103 Cirrus CAPS Parachute Pull over the Caribbean – Interview Ed Regensburg


103 Cirrus CAPS Parachute Pull over the Caribbean – Interview Ed Regensburg

Your Cirrus Specialist. Call me if you’re thinking of buying a new Cirrus SR20 or SR22. Call 1-650-967-2500 for Cirrus purchase and training assistance.

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Summary
On March 5, 2019, two pilots flying a Cirrus SR22 noticed oil pressure dropping rapidly, and soon after, the engine quit. They turned toward land 30 miles away and pulled the airplane’s CAPS parachute. They deployed their raft, which flipped over in eight to ten foot swells. The pilot dived out to right the raft and both men got aboard. But they had no idea who might be coming to rescue them.

Thirty minutes later, a US Coast Guard plane appeared flying a search pattern looking for the men. They tried to use the two flares to signal the plane, but both flares failed to ignite. As the plane flew away in the distance, they didn’t know if they’d been seen.

One of the pilots got sick in the rough seas and began throwing up over the side. About two hours later, the other pilot spotted a ship in the distance. Both men wondered would the ship see them. And if it didn’t, would it accidentally run them over?

Princess Cruises’ Regal Princess was sailing towards St. Thomas, when the US Coast Guard requested that they reverse course to search for the men. The Regal Princess is twenty stories high and was easy for the pilots to spot miles away, but by contrast, they were just a small dot that rose and fell among the waves and white caps.

The pilots Ed Regensburg and Dan Tucker were eventually spotted and brought aboard the cruise ship. In this podcast, Ed Regensburg describe the entire experience from when he first spotted the low oil pressure warning until they were home again in Greensboro, NC.

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Emergency Landing: Controller Talks Down Student Pilot After Oil Covers Windshield


101 Emergency Landing: Controller Talks Down Student Pilot After Oil Covers Windshield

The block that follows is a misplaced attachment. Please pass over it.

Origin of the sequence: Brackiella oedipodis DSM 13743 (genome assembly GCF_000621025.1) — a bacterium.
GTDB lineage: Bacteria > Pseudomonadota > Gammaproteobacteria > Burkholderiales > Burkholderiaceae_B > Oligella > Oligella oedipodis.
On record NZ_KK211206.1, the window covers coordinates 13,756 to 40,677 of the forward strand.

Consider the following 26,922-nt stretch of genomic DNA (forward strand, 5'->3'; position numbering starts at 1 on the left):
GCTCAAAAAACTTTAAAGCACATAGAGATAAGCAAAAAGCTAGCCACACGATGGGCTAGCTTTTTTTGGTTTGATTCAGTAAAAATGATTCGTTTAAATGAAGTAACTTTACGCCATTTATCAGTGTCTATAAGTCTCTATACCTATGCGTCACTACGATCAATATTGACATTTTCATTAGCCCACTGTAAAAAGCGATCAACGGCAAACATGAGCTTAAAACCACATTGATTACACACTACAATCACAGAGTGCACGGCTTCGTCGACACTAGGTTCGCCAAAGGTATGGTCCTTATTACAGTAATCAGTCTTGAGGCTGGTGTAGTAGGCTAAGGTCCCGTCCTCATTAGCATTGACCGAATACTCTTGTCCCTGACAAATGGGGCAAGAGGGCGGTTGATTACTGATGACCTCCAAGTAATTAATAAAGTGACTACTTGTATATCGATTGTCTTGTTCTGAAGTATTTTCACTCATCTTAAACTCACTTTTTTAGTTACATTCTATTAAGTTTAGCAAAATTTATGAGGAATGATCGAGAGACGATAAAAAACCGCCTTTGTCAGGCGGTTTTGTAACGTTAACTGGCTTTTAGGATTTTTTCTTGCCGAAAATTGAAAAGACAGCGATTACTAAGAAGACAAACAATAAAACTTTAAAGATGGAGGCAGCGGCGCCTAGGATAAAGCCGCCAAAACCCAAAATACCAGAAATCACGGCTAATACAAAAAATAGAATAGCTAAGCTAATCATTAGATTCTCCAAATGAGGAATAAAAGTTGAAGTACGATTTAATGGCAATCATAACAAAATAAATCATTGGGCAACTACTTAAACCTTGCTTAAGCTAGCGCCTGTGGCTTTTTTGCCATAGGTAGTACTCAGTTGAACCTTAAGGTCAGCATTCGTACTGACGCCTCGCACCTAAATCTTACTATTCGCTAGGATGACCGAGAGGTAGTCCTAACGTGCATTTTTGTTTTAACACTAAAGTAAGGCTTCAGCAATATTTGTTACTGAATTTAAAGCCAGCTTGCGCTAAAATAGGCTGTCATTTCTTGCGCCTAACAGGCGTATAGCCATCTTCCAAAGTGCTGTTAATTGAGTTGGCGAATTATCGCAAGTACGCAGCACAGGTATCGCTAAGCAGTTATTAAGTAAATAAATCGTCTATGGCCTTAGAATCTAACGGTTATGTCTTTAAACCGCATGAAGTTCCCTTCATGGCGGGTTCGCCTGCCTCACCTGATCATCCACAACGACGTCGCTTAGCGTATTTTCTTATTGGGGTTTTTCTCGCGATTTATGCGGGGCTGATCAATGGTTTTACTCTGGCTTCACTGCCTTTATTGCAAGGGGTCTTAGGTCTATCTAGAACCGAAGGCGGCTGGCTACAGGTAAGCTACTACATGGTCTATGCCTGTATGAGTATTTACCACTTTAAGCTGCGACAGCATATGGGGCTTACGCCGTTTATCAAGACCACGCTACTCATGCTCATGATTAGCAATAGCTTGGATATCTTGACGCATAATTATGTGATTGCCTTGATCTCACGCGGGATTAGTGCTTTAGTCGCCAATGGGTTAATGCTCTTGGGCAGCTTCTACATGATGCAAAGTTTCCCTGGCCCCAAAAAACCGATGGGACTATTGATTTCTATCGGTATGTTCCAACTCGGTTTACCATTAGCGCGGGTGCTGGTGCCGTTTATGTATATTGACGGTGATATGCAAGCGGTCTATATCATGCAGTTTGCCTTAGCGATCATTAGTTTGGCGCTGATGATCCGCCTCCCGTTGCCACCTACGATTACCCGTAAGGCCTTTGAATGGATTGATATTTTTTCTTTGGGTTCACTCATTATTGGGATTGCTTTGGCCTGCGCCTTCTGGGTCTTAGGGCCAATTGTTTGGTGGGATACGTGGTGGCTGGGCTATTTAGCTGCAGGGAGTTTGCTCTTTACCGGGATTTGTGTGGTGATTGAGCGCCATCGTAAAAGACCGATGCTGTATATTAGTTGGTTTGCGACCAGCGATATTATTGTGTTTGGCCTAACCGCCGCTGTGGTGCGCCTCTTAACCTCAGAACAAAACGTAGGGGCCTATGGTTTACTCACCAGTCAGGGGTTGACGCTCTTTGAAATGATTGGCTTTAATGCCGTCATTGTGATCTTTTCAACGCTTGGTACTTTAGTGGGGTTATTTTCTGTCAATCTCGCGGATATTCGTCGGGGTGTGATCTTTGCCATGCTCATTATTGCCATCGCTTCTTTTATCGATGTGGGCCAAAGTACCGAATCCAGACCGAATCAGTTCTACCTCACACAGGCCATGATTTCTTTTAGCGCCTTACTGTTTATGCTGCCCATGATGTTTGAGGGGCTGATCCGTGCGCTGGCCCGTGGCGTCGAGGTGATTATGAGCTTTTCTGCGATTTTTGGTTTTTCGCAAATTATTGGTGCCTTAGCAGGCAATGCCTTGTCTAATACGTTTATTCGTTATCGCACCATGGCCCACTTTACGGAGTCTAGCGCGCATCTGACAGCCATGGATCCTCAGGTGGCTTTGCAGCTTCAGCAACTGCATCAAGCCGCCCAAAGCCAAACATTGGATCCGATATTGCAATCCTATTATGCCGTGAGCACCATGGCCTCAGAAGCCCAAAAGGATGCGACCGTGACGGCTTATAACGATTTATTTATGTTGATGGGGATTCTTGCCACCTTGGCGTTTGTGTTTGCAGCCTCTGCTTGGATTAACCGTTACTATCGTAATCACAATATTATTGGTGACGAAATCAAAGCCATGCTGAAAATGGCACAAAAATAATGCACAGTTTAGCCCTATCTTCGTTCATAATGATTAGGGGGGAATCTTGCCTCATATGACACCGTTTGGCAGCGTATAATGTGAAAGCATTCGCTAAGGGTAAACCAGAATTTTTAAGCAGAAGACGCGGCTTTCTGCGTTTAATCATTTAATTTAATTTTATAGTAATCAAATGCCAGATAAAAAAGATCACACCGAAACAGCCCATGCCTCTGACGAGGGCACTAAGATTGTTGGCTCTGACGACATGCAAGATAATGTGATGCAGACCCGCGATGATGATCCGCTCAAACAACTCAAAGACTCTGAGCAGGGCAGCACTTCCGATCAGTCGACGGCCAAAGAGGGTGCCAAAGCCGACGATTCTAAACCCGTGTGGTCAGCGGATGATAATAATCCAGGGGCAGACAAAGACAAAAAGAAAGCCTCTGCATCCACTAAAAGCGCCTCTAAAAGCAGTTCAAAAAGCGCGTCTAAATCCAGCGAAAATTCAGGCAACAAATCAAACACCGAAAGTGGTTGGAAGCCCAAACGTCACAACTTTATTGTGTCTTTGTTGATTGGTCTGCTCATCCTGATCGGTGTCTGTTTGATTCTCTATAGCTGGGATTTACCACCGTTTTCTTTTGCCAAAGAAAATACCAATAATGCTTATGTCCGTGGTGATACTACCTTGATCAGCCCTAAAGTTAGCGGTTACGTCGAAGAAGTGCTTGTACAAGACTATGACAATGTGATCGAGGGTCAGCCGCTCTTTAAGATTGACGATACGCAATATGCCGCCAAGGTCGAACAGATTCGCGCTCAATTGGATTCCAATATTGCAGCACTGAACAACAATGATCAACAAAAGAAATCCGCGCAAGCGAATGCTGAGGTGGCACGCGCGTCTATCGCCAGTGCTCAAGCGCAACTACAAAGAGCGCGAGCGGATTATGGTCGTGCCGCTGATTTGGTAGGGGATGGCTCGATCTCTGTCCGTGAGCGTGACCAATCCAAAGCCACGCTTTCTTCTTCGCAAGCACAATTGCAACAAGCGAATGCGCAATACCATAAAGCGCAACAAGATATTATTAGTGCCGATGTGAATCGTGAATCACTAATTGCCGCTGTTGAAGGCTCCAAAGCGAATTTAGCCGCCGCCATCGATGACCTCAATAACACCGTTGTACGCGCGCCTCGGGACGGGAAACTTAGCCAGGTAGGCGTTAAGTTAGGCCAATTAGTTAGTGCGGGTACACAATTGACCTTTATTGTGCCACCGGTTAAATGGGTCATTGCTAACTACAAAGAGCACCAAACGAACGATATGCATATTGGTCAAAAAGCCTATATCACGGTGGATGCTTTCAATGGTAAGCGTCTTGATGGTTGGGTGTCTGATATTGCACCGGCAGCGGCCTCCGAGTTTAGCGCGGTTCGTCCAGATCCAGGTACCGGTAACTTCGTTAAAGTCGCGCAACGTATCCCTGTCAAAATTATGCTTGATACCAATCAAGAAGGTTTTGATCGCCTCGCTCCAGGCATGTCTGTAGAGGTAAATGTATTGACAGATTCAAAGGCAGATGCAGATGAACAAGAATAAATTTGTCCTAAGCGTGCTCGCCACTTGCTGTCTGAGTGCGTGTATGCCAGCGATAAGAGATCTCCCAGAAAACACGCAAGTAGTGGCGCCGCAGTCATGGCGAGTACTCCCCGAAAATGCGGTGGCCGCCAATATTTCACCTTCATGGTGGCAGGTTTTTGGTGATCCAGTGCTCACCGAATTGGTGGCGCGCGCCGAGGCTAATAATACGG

Your Cirrus Specialist. Call me if you’re thinking of buying a new Cirrus SR20 or SR22. Call 1-650-967-2500 for Cirrus purchase and training assistance.

Send us an email – http://www.sjflight.com/Forms/inquiry.htm

If you have a question you’d like answered on the show, let listeners hear you ask the question, by recording your listener question using your phone.

Summary
101 On Sept 30, 2018, a student pilot with 4 hours solo time departed Potomac Airfield on a cross country flight. Within minutes after takeoff, she noticed oil starting to cover the windshield. She immediately requested a vector from Potomac Approach controller Casey Whittaker to return to the airport. Her first attempt to land had her skimming the treetops of the neighborhood next to the airfield. Her next plan was to ditch the aircraft in the Potomac River, to avoid any loss of life on the ground.

The pilot asked that her voice not be used. My thanks to pilot Tricia Belkin Vernola, whose voice you hear in this episode, for reading from the transcript of my interview with the pilot. Thanks also to controller Casey Whittaker and PCT NATCA FACREP Brandon Miller for sharing their stories. Finally, thanks to the student pilot for sharing her story.

Mentioned in the Show
Link to Windshield video
Accident Pilot’s Instagram

If you love the show and want more, visit my Patreon page to see fun videos, breaking news, and other posts in the Posts section. And if you decide to make a small donation each month,  you can get some goodies!

Check out our recommended ADS-B receivers, and order one for yourself. Yes, we’ll make a couple of dollars if you do. 

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